LYON, France – Doctors in France said they have performed the world’s first partial face transplant, forging into a risky medical frontier with their operation on a woman disfigured by a dog bite.
The 38-year-old woman, who wants to remain anonymous, had a nose, lips and chin grafted onto her face from a brain-dead donor whose family gave consent. The operation, performed Sunday, included a surgeon already famous for transplant breakthroughs, Dr. Jean-Michel Dubernard.
“The patient’s general condition is excellent and the transplant looks normal,” said a statement issued Wednesday from the hospital in the northern city of Amiens where the operation took place. Dubernard would not discuss the surgery, but confirmed that it involved the nose, lips and chin.
“We still don’t know when the patient will get out,” he said. A news conference is planned for Friday.
Scientists in China have performed scalp and ear transplants, but experts say the mouth and nose are the most difficult parts of the face to transplant. In 2000, Dubernard did the world’s first double forearm transplant.
The surgery drew both praise and sobering warnings over its potential risks and ethical and psychological ramifications. If successful – something that may not be known for months or even years – the procedure offers hope to people disfigured by burns, accidents or other tragedies.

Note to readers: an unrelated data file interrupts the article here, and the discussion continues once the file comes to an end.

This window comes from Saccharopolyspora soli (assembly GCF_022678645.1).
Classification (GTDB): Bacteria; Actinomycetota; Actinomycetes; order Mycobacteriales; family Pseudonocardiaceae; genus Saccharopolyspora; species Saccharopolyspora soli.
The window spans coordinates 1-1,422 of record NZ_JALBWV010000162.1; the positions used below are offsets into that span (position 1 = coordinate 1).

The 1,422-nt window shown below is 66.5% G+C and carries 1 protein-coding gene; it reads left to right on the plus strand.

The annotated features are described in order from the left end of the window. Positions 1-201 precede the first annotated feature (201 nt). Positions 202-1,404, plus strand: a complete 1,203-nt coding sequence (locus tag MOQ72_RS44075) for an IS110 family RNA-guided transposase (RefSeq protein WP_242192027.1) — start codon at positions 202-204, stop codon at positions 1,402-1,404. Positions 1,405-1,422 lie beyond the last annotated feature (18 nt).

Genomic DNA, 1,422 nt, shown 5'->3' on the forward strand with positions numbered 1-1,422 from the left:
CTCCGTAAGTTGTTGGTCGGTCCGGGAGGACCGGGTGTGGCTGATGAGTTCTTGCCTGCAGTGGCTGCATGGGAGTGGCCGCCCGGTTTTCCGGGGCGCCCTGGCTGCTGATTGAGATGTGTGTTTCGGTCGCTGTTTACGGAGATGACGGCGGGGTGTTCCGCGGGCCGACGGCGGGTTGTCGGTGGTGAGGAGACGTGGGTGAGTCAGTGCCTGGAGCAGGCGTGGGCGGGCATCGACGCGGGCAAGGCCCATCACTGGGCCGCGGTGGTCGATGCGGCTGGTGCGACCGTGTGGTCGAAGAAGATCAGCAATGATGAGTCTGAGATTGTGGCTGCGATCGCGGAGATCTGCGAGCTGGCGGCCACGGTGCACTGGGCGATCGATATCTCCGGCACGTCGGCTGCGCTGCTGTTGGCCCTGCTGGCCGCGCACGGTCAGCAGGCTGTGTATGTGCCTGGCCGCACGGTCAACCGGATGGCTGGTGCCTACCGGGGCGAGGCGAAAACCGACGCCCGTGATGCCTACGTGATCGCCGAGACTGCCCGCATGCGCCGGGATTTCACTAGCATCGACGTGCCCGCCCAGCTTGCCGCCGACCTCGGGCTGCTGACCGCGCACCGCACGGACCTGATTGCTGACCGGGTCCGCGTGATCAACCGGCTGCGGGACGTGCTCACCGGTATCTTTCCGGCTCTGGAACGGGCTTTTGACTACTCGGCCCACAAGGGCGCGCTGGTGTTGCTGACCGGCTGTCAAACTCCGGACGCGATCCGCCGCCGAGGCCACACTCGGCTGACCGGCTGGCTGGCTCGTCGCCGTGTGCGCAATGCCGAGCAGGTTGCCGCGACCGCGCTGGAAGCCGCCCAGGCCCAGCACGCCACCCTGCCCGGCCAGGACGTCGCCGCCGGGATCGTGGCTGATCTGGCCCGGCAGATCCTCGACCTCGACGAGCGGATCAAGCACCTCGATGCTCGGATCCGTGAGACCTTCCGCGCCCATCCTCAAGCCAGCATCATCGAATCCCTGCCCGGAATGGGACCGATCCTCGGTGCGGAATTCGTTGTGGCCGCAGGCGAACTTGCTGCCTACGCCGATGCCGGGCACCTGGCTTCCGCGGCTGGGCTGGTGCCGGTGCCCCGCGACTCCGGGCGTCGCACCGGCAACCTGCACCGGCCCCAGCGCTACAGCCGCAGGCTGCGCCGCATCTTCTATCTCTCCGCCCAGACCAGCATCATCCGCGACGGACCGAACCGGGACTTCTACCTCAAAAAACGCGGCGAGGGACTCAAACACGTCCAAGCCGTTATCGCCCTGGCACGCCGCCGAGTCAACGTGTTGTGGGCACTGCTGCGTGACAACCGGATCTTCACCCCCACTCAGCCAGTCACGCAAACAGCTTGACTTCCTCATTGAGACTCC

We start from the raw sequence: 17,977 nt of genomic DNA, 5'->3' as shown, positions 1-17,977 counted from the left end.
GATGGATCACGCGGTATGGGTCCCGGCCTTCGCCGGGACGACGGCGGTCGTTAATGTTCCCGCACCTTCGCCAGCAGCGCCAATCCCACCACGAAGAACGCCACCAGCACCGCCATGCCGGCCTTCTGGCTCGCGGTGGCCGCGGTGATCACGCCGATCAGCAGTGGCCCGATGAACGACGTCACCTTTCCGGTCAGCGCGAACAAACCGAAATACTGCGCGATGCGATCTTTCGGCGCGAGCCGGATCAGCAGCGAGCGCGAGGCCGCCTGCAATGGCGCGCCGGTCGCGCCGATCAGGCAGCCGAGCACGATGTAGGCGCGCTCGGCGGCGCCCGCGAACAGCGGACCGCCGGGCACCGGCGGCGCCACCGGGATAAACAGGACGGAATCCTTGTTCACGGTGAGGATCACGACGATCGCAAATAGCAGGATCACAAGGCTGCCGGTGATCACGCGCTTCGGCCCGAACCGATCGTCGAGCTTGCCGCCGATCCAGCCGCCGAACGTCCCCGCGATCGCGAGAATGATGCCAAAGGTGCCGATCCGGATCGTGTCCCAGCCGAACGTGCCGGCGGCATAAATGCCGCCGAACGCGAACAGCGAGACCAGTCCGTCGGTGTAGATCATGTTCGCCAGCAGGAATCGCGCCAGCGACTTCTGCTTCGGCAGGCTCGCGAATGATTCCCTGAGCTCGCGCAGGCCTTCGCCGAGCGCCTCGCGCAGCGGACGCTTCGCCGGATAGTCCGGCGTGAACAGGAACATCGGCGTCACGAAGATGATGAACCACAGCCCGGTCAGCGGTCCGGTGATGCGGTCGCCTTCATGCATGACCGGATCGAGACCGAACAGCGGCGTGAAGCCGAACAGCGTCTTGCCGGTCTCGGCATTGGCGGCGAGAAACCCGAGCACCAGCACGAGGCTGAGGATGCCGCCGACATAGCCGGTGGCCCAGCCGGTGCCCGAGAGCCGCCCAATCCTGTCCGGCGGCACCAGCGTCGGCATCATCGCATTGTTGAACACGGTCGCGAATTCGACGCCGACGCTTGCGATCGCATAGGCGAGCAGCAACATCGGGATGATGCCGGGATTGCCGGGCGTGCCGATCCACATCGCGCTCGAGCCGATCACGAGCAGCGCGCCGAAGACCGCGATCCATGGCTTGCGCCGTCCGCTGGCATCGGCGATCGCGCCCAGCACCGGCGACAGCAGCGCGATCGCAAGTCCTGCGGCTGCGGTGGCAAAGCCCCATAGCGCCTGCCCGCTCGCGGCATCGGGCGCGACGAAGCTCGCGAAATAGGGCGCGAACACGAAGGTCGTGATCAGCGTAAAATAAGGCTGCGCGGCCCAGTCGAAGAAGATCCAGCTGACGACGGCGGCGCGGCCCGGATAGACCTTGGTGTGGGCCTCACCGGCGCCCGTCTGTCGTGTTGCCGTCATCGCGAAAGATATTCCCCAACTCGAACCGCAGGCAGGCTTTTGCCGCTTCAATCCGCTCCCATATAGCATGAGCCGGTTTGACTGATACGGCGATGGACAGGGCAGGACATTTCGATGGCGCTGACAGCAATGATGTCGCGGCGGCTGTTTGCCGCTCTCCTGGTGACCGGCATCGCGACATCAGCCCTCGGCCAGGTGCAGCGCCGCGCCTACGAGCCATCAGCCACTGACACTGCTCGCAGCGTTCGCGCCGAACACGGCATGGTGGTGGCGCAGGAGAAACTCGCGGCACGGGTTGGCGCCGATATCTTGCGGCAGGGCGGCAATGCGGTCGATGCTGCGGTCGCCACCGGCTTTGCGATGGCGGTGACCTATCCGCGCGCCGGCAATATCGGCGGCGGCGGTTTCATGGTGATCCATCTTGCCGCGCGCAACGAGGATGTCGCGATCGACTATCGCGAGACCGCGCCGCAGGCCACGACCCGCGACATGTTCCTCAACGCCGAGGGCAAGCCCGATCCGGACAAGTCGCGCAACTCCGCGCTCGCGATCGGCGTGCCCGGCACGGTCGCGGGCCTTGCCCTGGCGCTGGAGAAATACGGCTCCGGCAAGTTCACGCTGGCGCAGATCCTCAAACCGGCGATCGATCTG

The woman was “severely disfigured” by a dog bite in May that made it difficult for her to speak and chew, according to a joint statement from the hospital in Amiens and another in the southern city of Lyon where Dubernard works.
Such injuries are “extremely difficult, if not impossible” to repair using normal surgical techniques, the statement said.
“For pushing the bounds of science, they are to be applauded, as long as they have got full informed consent from the patient and the donor’s family,” added Dr. Iain Hutchison, chief executive of the London-based Facial Surgery Research Foundation.
Scientists around the world are working to perfect techniques involved in transplanting faces. Today’s best treatments leave many people with facial disfigurement and scar tissue that doesn’t look or move like natural skin.
Critics say the surgery is too risky for something that is not a matter of life or death, as regular organ transplants are. The main worry for both a full face transplant and a partial effort is organ rejection, causing the skin to slough off.
“It is not clear whether an individual could be left worse off in the event that a face transplant failed,” said Dr. Stephen Wigmore, chair of the ethics committee of the British Transplantation Society.
Complications also include infections that turn the new face black and require a second transplant or reconstruction with skin grafts, perhaps even one or two years later. Drugs to prevent rejection are needed for life and raise the risk of kidney damage and cancer.